Licensing Contact: Cristina Thalhammer-Reyero, PhD, MBA; 301-435-4507; firstname.lastname@example.org.
Use of MMP-8 as a Prognostic Marker for Melanoma
Description of Technology: Cutaneous malignant melanoma is the most common fatal skin cancer, and the incidence of this disease increases each year. The average survival time for patients diagnosed with malignant melanoma is less than ten months. Consequently, it is important to identify and understand genetic alterations leading to malignant melanoma so that new treatments strategies can be developed.
Matrix Metalloproteinases (MMPs) have been associated with increased metastasis and several small molecule inhibitors have been developed as potential anticancer agents. Unfortunately, these inhibitors have been largely unsuccessful despite the research suggesting otherwise and it is clear that additional analyses are warranted. The NIH inventors have recently performed a mutational analysis of the MMP gene family in human cutaneous metastatic melanoma and have identified several novel somatic mutations, most notably mutations in MMP-8. This invention provides methods of identifying specific inhibitors to MMP-8 that could be used to treat patients with MMP-8 mutations. It also provides methods for predicting the prognosis of patients with MMP-8 mutations. Thus, this invention could not only help identify the roles of specific MMPs in melanoma, but also help further the development MMP inhibitors to treat melanoma patients.
- Diagnostic array for the detection of MMP-8 mutations.
- Method of predicting the prognosis of melanoma patients.
- Method of identifying MMP-8 activators as therapeutic agents to treat malignant melanoma patients.
Development Status: The technology is currently in the pre-clinical stage of development.
- Approximately 160,000 new cases of melanoma are diagnosed worldwide each year. Malignant melanoma is increasing faster than any other cancer.
- Melanoma is the most prevalent cancer among women between the ages of 25-29 and the second most prevalent cancer among woman ages 30-34.
- Cutaneous malignant melanoma is the most serious form of skin cancer and accounts for about 75% of all skin cancer deaths.
- One person dies from melanoma every hour.
Inventors: Yardena R. Samuels (NHGRI).
Publication: LH Palavalli et al: Analysis of the matrix metalloproteinase family reveals that MMP8 is often mutated in melanoma. Nat Genet 2009 May;41(5):518-520.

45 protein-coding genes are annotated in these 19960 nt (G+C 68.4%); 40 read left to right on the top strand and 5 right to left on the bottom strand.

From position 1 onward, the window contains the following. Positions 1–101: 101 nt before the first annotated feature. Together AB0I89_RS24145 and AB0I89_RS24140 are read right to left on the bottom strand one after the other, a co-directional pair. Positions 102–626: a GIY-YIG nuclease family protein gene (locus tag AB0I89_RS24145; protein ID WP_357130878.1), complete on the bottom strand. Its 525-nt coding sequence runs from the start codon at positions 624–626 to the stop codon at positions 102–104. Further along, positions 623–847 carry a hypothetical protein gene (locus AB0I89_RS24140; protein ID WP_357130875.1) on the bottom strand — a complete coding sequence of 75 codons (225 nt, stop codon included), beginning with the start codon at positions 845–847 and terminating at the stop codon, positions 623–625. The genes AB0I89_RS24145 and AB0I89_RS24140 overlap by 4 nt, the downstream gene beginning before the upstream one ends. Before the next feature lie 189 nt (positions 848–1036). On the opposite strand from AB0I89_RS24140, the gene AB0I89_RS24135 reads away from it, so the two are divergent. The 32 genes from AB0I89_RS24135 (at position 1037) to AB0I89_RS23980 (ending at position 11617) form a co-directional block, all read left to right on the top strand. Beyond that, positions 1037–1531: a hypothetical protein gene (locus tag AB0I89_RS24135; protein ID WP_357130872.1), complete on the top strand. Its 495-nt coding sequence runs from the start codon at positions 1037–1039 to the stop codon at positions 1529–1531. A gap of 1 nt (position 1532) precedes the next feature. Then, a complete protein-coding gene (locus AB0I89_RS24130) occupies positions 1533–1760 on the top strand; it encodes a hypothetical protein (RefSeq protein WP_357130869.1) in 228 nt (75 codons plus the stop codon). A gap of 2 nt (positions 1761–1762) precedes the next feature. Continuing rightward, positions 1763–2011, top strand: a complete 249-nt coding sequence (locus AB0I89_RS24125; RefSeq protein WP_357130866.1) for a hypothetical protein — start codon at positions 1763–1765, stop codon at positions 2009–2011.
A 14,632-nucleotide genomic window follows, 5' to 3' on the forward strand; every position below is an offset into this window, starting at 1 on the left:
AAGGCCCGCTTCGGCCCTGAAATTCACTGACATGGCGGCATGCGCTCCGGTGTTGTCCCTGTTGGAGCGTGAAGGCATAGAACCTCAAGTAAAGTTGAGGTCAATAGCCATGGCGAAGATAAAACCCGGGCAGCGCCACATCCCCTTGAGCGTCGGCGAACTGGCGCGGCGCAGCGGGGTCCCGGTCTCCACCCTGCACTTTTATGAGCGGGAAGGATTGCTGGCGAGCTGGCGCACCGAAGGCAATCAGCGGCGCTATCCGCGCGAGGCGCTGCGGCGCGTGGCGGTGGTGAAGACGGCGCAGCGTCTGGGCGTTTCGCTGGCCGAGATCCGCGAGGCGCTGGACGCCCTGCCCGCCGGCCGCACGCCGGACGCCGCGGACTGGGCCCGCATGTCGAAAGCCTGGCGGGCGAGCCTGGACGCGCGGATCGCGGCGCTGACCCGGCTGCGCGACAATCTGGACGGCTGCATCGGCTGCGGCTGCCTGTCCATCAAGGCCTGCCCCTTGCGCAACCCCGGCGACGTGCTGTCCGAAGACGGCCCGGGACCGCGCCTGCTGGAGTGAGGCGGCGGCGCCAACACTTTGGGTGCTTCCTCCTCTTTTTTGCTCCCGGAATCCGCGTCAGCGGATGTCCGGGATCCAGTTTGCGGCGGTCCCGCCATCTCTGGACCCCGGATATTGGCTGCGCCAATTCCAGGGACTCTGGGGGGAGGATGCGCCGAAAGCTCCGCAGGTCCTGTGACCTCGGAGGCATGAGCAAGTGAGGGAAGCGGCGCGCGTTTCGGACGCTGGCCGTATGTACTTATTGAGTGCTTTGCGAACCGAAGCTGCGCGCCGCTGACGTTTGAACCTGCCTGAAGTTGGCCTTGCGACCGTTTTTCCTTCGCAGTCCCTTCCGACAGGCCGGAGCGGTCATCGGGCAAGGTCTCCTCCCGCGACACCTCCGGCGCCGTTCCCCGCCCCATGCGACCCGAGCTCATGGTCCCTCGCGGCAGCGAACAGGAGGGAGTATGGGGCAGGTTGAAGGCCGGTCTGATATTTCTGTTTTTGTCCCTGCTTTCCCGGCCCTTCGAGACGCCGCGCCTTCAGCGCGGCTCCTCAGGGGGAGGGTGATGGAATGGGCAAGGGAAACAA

Patent Status: U.S. Provisional Application No. 61/198,384 filed 03 Nov 2008 (HHS Reference No. E-273-2008/0-US-01).
Licensing Status: Available for licensing.
Licensing Contact: Whitney Hastings; 301-451-7337; email@example.com.
Collaborative Research Opportunity: The National Human Genome Research Institute's Cancer Genetics Branch is seeking statements of capability or interest from parties interested in collaborative research to further develop, evaluate, and/or commercialize this newly identified candidate melanoma diagnostic and prognostic marker as well as to identify and develop possible MMP-8 activators for testing as possible anti-melanoma agents. Please contact NHGRI's Technology Development Coordinator (TDC) Claire T. Driscoll at firstname.lastname@example.org for more information.
Methods for Preparing Immunogenic Conjugates
Description of Technology: This technology describes improved methods of synthesis for conjugate vaccines, specifically those against anthrax. The inventors' method is designed to synthesize immunogenic conjugates (i.e., a protein carrier conjugated to a bacterially derived synthetic peptide) that are prepared at a physiological pH, not reversible and do not require reduction with borohydride. The inventors' method comprises reacting the protein carrier with a dihydrazide, and the peptide with a benzaldehyde, or the reverse, then reacting the derivatized peptide and the derivatized protein with each other to form an immunogenic conjugate.
Application: Methods for making conjugate vaccines and reagents.
Advantages: More efficient conjugation methods, higher conjugate yields.
Development Status: Vaccine candidates have been synthesized and preclinical studies have been performed.
Inventors: Rachel Schneerson (NICHD), Joanna Kubler-Kielb (NICHD), Fathy Majadly (NICHD), Stephen Leppla (NIAID), John Robbins (NICHD), Darrel Liu (NICHD), Joseph Shiloach (NIDDK).
Related Publication: J Kubler-Kielb et al. Additional conjugation methods and immunogenicity of Bacillus anthracis poly-gamma-D-glutamic acid-protein conjugates. Infect Immun. 2006 Aug;74(8):4744-4749.
Patent Status: U.S. Patent Application No. 11/005,851 filed 06 Dec 2004 (HHS Reference No. E-040-2005/0-US-01); Foreign Rights Available.
Licensing Status: Available for licensing.
Licensing Contact: Peter A. Soukas, J.D.; 301-435-4646; email@example.com.Start Signature
Dated: June 8, 2009.
Richard U. Rodriguez,
Director, Division of Technology Development and Transfer, Office of Technology Transfer, National Institutes of Health.
[FR Doc. E9-13943 Filed 6-12-09; 8:45 am]